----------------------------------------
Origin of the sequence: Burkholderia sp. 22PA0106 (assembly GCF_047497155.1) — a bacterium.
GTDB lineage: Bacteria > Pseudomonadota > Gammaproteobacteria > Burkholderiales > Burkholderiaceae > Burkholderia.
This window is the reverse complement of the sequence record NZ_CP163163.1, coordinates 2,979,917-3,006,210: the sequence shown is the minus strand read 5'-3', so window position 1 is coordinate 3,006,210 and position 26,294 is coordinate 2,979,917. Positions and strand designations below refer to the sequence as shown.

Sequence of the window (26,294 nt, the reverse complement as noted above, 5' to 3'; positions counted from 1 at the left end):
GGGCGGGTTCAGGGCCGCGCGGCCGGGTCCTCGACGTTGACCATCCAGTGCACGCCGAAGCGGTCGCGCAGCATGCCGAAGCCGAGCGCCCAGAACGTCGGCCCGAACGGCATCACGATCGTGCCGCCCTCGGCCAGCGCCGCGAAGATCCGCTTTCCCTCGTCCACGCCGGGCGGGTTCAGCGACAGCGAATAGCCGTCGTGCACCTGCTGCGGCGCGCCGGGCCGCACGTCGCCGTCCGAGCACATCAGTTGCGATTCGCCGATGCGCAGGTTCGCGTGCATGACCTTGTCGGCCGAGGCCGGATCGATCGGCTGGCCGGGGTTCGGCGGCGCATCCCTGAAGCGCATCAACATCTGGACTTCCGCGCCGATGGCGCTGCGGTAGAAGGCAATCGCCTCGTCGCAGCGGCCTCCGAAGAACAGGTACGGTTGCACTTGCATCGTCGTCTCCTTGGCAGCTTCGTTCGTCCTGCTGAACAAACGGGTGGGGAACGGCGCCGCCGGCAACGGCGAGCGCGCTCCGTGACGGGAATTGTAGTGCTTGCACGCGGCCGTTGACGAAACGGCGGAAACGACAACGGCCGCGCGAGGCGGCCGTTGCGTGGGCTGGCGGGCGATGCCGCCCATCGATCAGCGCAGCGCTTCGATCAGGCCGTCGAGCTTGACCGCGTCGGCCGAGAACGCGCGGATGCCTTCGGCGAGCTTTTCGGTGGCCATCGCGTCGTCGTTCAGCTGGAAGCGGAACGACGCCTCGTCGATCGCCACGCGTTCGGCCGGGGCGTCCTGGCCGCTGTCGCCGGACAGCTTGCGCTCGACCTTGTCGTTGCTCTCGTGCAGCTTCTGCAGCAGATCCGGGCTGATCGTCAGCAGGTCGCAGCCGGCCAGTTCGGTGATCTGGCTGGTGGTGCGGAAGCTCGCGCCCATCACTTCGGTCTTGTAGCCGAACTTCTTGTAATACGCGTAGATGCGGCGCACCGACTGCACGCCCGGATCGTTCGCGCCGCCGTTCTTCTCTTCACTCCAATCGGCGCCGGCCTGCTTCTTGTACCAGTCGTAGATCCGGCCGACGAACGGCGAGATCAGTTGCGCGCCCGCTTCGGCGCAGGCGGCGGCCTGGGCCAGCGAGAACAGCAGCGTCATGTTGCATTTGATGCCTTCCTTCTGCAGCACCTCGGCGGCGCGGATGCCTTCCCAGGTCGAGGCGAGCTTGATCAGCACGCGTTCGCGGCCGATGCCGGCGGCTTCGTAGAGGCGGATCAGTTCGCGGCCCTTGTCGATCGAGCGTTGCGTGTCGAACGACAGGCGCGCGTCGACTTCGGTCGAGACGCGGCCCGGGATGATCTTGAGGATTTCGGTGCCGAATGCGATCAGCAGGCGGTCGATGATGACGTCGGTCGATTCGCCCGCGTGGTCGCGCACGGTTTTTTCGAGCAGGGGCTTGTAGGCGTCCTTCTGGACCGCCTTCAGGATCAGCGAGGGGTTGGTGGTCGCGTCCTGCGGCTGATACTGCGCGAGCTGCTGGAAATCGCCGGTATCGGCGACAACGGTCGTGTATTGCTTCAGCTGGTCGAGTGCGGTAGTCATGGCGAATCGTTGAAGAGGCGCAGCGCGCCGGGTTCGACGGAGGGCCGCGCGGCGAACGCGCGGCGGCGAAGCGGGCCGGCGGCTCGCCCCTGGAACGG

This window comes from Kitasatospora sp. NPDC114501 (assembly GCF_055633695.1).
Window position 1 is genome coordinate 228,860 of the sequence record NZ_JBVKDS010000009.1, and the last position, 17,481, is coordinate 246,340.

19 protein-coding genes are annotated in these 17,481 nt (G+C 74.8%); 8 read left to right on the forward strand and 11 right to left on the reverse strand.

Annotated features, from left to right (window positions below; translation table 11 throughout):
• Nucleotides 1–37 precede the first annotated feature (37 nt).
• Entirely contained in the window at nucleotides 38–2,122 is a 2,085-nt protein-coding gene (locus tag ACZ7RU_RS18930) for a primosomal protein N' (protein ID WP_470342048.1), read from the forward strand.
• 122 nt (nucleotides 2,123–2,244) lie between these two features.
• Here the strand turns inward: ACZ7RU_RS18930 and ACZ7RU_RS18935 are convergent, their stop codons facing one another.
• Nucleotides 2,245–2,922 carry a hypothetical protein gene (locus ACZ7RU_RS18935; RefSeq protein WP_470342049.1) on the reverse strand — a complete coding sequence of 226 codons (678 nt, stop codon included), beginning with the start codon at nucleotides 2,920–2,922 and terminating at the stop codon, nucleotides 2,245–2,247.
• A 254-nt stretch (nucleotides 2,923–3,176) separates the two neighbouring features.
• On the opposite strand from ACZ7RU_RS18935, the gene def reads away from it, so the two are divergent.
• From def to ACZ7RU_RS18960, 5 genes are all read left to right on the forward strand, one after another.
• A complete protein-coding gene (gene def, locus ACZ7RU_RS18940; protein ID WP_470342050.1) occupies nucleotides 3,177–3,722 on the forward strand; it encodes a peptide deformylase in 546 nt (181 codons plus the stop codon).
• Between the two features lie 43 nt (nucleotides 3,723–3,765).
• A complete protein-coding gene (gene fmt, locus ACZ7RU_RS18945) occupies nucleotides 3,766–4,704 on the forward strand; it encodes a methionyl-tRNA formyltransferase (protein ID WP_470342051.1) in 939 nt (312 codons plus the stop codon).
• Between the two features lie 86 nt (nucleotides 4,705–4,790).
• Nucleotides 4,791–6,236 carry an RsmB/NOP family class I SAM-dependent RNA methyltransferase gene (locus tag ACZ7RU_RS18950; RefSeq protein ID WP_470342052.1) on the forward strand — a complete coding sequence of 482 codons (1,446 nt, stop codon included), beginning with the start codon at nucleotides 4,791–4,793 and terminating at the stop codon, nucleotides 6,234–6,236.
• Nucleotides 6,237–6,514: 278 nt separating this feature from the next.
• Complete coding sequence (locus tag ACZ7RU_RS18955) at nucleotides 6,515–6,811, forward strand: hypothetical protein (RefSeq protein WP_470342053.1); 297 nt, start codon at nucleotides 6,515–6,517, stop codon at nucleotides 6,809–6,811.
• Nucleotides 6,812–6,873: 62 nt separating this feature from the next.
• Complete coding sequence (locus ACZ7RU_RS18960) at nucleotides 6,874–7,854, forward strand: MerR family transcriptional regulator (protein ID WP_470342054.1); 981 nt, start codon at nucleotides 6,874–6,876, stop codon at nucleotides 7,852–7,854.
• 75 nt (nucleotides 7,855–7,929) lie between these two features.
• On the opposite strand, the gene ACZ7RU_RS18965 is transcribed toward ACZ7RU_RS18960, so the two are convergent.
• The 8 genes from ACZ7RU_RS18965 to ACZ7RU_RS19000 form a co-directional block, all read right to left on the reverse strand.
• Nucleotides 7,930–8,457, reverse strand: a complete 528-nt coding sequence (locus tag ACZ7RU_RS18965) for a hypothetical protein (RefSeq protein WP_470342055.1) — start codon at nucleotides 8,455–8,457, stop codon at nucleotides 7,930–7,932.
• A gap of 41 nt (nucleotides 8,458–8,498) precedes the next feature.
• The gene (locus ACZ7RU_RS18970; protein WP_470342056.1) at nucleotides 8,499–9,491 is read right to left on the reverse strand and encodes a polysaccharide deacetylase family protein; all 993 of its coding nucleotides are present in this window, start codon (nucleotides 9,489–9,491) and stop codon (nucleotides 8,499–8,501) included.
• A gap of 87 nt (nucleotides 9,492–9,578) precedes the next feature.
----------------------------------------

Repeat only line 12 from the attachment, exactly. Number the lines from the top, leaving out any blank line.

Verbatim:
• 122 nt (nucleotides 2,123–2,244) lie between these two features.